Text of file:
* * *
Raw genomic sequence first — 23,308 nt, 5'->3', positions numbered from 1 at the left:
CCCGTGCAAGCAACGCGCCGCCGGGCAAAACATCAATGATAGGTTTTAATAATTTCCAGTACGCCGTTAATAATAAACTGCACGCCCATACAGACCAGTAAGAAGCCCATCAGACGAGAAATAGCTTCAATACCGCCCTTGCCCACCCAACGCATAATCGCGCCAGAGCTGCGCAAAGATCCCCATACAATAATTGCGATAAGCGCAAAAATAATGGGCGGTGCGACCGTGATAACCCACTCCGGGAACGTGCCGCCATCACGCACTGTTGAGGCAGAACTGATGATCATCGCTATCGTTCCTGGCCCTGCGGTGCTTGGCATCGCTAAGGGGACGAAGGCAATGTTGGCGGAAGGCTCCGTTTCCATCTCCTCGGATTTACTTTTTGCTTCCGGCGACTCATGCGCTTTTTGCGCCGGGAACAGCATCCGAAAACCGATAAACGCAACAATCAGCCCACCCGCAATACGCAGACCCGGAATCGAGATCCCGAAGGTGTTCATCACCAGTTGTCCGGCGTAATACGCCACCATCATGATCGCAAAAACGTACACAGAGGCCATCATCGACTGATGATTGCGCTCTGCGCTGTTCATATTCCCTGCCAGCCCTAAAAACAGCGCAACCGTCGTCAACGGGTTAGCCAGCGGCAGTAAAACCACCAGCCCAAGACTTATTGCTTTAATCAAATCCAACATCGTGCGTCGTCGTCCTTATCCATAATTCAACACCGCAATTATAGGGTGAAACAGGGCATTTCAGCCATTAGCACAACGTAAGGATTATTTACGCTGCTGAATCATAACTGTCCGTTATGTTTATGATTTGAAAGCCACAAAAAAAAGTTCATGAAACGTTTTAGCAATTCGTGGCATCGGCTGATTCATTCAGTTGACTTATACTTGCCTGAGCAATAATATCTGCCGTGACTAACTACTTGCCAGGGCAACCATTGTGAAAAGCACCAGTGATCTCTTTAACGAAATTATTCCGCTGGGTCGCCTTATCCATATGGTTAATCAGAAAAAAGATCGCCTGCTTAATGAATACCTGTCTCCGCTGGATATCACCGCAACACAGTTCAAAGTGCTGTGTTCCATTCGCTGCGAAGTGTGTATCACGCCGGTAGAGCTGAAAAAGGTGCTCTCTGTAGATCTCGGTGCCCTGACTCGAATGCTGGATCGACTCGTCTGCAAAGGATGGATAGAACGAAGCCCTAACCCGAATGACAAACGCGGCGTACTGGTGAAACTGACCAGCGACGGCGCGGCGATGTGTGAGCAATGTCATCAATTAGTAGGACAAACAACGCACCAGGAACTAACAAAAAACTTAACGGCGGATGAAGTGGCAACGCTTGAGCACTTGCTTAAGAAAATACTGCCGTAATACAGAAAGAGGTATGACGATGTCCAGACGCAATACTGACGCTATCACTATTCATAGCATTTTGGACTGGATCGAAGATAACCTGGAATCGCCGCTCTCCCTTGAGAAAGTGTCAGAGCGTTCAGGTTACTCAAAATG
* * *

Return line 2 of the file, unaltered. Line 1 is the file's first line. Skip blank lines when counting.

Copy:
CCCGTGCAAGCAACGCGCCGCCGGGCAAAACATCAATGATAGGTTTTAATAATTTCCAGTACGCCGTTAATAATAAACTGCACGCCCATACAGACCAGTAAGAAGCCCATCAGACGAGAAATAGCTTCAATACCGCCCTTGCCCACCCAACGCATAATCGCGCCAGAGCTGCGCAAAGATCCCCATACAATAATTGCGATAAGCGCAAAAATAATGGGCGGTGCGACCGTGATAACCCACTCCGGGAACGTGCCGCCATCACGCACTGTTGAGGCAGAACTGATGATCATCGCTATCGTTCCTGGCCCTGCGGTGCTTGGCATCGCTAAGGGGACGAAGGCAATGTTGGCGGAAGGCTCCGTTTCCATCTCCTCGGATTTACTTTTTGCTTCCGGCGACTCATGCGCTTTTTGCGCCGGGAACAGCATCCGAAAACCGATAAACGCAACAATCAGCCCACCCGCAATACGCAGACCCGGAATCGAGATCCCGAAGGTGTTCATCACCAGTTGTCCGGCGTAATACGCCACCATCATGATCGCAAAAACGTACACAGAGGCCATCATCGACTGATGATTGCGCTCTGCGCTGTTCATATTCCCTGCCAGCCCTAAAAACAGCGCAACCGTCGTCAACGGGTTAGCCAGCGGCAGTAAAACCACCAGCCCAAGACTTATTGCTTTAATCAAATCCAACATCGTGCGTCGTCGTCCTTATCCATAATTCAACACCGCAATTATAGGGTGAAACAGGGCATTTCAGCCATTAGCACAACGTAAGGATTATTTACGCTGCTGAATCATAACTGTCCGTTATGTTTATGATTTGAAAGCCACAAAAAAAAGTTCATGAAACGTTTTAGCAATTCGTGGCATCGGCTGATTCATTCAGTTGACTTATACTTGCCTGAGCAATAATATCTGCCGTGACTAACTACTTGCCAGGGCAACCATTGTGAAAAGCACCAGTGATCTCTTTAACGAAATTATTCCGCTGGGTCGCCTTATCCATATGGTTAATCAGAAAAAAGATCGCCTGCTTAATGAATACCTGTCTCCGCTGGATATCACCGCAACACAGTTCAAAGTGCTGTGTTCCATTCGCTGCGAAGTGTGTATCACGCCGGTAGAGCTGAAAAAGGTGCTCTCTGTAGATCTCGGTGCCCTGACTCGAATGCTGGATCGACTCGTCTGCAAAGGATGGATAGAACGAAGCCCTAACCCGAATGACAAACGCGGCGTACTGGTGAAACTGACCAGCGACGGCGCGGCGATGTGTGAGCAATGTCATCAATTAGTAGGACAAACAACGCACCAGGAACTAACAAAAAACTTAACGGCGGATGAAGTGGCAACGCTTGAGCACTTGCTTAAGAAAATACTGCCGTAATACAGAAAGAGGTATGACGATGTCCAGACGCAATACTGACGCTATCACTATTCATAGCATTTTGGACTGGATCGAAGATAACCTGGAATCGCCGCTCTCCCTTGAGAAAGTGTCAGAGCGTTCAGGTTACTCAAAATG